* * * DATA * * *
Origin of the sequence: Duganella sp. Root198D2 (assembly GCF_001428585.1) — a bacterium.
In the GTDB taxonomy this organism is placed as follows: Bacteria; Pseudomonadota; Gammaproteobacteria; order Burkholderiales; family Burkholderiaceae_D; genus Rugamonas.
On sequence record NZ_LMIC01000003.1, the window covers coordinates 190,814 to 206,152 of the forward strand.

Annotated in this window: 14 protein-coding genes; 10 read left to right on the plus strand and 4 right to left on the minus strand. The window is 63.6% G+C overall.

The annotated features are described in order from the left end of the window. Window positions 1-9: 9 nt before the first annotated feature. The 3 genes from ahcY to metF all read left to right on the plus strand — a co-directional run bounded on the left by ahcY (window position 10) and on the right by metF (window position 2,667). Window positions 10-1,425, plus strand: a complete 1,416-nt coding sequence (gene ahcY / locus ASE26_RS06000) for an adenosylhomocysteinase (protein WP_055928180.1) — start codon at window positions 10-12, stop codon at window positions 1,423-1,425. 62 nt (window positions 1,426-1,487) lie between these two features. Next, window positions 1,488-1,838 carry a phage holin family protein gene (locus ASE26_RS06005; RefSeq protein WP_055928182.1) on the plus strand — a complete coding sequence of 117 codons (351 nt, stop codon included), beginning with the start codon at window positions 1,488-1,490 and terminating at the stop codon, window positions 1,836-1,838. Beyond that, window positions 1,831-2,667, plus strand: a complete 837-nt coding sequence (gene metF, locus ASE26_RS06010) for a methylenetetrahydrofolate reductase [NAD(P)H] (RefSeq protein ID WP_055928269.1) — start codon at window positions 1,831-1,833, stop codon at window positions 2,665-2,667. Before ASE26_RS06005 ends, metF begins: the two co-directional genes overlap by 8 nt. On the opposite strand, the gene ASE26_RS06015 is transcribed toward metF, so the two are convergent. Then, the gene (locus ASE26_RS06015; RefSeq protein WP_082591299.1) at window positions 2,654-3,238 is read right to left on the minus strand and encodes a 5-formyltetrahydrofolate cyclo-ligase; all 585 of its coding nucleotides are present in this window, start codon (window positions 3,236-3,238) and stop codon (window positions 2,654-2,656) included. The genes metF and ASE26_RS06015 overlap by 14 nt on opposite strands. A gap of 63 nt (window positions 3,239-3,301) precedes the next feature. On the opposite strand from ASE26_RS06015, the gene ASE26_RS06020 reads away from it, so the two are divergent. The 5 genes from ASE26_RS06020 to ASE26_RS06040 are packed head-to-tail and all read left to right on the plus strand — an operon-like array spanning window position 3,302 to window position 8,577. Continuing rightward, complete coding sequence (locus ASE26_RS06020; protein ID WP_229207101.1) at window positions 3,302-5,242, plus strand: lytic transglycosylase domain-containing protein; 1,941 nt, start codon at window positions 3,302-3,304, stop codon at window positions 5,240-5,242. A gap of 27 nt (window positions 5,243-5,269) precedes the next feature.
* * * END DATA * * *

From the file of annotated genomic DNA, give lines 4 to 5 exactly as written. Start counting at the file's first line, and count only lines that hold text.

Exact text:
Annotated in this window: 14 protein-coding genes; 10 read left to right on the plus strand and 4 right to left on the minus strand. The window is 63.6% G+C overall.

The annotated features are described in order from the left end of the window. Window positions 1-9: 9 nt before the first annotated feature. The 3 genes from ahcY to metF all read left to right on the plus strand — a co-directional run bounded on the left by ahcY (window position 10) and on the right by metF (window position 2,667). Window positions 10-1,425, plus strand: a complete 1,416-nt coding sequence (gene ahcY / locus ASE26_RS06000) for an adenosylhomocysteinase (protein WP_055928180.1) — start codon at window positions 10-12, stop codon at window positions 1,423-1,425. 62 nt (window positions 1,426-1,487) lie between these two features. Next, window positions 1,488-1,838 carry a phage holin family protein gene (locus ASE26_RS06005; RefSeq protein WP_055928182.1) on the plus strand — a complete coding sequence of 117 codons (351 nt, stop codon included), beginning with the start codon at window positions 1,488-1,490 and terminating at the stop codon, window positions 1,836-1,838. Beyond that, window positions 1,831-2,667, plus strand: a complete 837-nt coding sequence (gene metF, locus ASE26_RS06010) for a methylenetetrahydrofolate reductase [NAD(P)H] (RefSeq protein ID WP_055928269.1) — start codon at window positions 1,831-1,833, stop codon at window positions 2,665-2,667. Before ASE26_RS06005 ends, metF begins: the two co-directional genes overlap by 8 nt. On the opposite strand, the gene ASE26_RS06015 is transcribed toward metF, so the two are convergent. Then, the gene (locus ASE26_RS06015; RefSeq protein WP_082591299.1) at window positions 2,654-3,238 is read right to left on the minus strand and encodes a 5-formyltetrahydrofolate cyclo-ligase; all 585 of its coding nucleotides are present in this window, start codon (window positions 3,236-3,238) and stop codon (window positions 2,654-2,656) included. The genes metF and ASE26_RS06015 overlap by 14 nt on opposite strands. A gap of 63 nt (window positions 3,239-3,301) precedes the next feature. On the opposite strand from ASE26_RS06015, the gene ASE26_RS06020 reads away from it, so the two are divergent. The 5 genes from ASE26_RS06020 to ASE26_RS06040 are packed head-to-tail and all read left to right on the plus strand — an operon-like array spanning window position 3,302 to window position 8,577. Continuing rightward, complete coding sequence (locus ASE26_RS06020; protein ID WP_229207101.1) at window positions 3,302-5,242, plus strand: lytic transglycosylase domain-containing protein; 1,941 nt, start codon at window positions 3,302-3,304, stop codon at window positions 5,240-5,242. A gap of 27 nt (window positions 5,243-5,269) precedes the next feature.